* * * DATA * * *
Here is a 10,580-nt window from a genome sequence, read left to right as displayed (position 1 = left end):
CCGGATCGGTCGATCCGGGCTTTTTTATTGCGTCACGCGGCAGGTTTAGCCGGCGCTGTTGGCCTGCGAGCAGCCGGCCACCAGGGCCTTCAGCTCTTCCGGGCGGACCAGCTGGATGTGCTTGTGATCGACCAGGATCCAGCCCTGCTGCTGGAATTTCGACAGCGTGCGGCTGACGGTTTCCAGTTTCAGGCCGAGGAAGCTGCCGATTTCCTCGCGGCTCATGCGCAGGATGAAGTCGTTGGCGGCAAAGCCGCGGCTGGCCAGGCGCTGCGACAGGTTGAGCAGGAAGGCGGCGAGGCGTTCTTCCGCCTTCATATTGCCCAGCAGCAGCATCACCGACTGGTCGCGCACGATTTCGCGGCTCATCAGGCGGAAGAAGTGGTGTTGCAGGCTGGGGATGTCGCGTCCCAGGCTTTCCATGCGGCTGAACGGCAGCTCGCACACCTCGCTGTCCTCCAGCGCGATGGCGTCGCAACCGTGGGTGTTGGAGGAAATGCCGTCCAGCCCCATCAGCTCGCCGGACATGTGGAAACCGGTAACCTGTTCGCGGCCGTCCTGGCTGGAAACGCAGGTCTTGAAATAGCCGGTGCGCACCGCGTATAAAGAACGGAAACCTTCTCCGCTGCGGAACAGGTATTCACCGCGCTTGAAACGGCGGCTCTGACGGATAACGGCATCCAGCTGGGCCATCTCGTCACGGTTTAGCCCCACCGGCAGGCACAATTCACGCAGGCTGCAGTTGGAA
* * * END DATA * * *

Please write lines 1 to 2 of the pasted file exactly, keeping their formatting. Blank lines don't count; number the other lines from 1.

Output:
Here is a 10,580-nt window from a genome sequence, read left to right as displayed (position 1 = left end):
CCGGATCGGTCGATCCGGGCTTTTTTATTGCGTCACGCGGCAGGTTTAGCCGGCGCTGTTGGCCTGCGAGCAGCCGGCCACCAGGGCCTTCAGCTCTTCCGGGCGGACCAGCTGGATGTGCTTGTGATCGACCAGGATCCAGCCCTGCTGCTGGAATTTCGACAGCGTGCGGCTGACGGTTTCCAGTTTCAGGCCGAGGAAGCTGCCGATTTCCTCGCGGCTCATGCGCAGGATGAAGTCGTTGGCGGCAAAGCCGCGGCTGGCCAGGCGCTGCGACAGGTTGAGCAGGAAGGCGGCGAGGCGTTCTTCCGCCTTCATATTGCCCAGCAGCAGCATCACCGACTGGTCGCGCACGATTTCGCGGCTCATCAGGCGGAAGAAGTGGTGTTGCAGGCTGGGGATGTCGCGTCCCAGGCTTTCCATGCGGCTGAACGGCAGCTCGCACACCTCGCTGTCCTCCAGCGCGATGGCGTCGCAACCGTGGGTGTTGGAGGAAATGCCGTCCAGCCCCATCAGCTCGCCGGACATGTGGAAACCGGTAACCTGTTCGCGGCCGTCCTGGCTGGAAACGCAGGTCTTGAAATAGCCGGTGCGCACCGCGTATAAAGAACGGAAACCTTCTCCGCTGCGGAACAGGTATTCACCGCGCTTGAAACGGCGGCTCTGACGGATAACGGCATCCAGCTGGGCCATCTCGTCACGGTTTAGCCCCACCGGCAGGCACAATTCACGCAGGCTGCAGTTGGAA